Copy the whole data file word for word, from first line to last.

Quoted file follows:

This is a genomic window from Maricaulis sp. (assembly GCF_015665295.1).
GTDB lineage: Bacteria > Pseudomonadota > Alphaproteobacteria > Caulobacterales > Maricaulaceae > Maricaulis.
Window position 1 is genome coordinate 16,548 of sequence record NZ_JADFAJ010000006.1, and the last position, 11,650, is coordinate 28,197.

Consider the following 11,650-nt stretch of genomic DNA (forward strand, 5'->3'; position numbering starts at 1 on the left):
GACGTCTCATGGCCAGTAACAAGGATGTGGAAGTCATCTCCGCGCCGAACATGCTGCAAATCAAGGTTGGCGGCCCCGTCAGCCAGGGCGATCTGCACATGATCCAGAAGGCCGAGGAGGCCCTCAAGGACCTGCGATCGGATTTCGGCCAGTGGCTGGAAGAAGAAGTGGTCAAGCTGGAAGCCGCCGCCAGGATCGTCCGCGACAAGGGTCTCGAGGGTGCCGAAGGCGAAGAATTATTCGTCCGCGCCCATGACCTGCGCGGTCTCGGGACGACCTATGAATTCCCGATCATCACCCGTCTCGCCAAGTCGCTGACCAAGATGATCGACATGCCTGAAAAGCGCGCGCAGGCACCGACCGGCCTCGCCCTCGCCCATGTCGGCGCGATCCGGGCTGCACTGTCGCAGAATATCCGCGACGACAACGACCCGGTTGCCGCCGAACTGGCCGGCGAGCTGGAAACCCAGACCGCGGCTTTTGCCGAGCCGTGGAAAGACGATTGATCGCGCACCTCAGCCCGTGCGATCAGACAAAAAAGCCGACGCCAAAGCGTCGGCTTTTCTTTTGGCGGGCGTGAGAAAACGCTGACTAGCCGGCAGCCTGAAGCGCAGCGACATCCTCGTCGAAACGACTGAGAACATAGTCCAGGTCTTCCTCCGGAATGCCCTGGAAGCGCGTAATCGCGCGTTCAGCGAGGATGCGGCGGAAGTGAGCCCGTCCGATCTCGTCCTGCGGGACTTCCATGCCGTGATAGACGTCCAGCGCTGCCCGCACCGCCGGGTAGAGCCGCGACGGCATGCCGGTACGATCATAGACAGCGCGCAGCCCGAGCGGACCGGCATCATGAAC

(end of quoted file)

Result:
This is a genomic window from Maricaulis sp. (assembly GCF_015665295.1).
GTDB lineage: Bacteria > Pseudomonadota > Alphaproteobacteria > Caulobacterales > Maricaulaceae > Maricaulis.
Window position 1 is genome coordinate 16,548 of sequence record NZ_JADFAJ010000006.1, and the last position, 11,650, is coordinate 28,197.

Consider the following 11,650-nt stretch of genomic DNA (forward strand, 5'->3'; position numbering starts at 1 on the left):
GACGTCTCATGGCCAGTAACAAGGATGTGGAAGTCATCTCCGCGCCGAACATGCTGCAAATCAAGGTTGGCGGCCCCGTCAGCCAGGGCGATCTGCACATGATCCAGAAGGCCGAGGAGGCCCTCAAGGACCTGCGATCGGATTTCGGCCAGTGGCTGGAAGAAGAAGTGGTCAAGCTGGAAGCCGCCGCCAGGATCGTCCGCGACAAGGGTCTCGAGGGTGCCGAAGGCGAAGAATTATTCGTCCGCGCCCATGACCTGCGCGGTCTCGGGACGACCTATGAATTCCCGATCATCACCCGTCTCGCCAAGTCGCTGACCAAGATGATCGACATGCCTGAAAAGCGCGCGCAGGCACCGACCGGCCTCGCCCTCGCCCATGTCGGCGCGATCCGGGCTGCACTGTCGCAGAATATCCGCGACGACAACGACCCGGTTGCCGCCGAACTGGCCGGCGAGCTGGAAACCCAGACCGCGGCTTTTGCCGAGCCGTGGAAAGACGATTGATCGCGCACCTCAGCCCGTGCGATCAGACAAAAAAGCCGACGCCAAAGCGTCGGCTTTTCTTTTGGCGGGCGTGAGAAAACGCTGACTAGCCGGCAGCCTGAAGCGCAGCGACATCCTCGTCGAAACGACTGAGAACATAGTCCAGGTCTTCCTCCGGAATGCCCTGGAAGCGCGTAATCGCGCGTTCAGCGAGGATGCGGCGGAAGTGAGCCCGTCCGATCTCGTCCTGCGGGACTTCCATGCCGTGATAGACGTCCAGCGCTGCCCGCACCGCCGGGTAGAGCCGCGACGGCATGCCGGTACGATCATAGACAGCGCGCAGCCCGAGCGGACCGGCATCATGAAC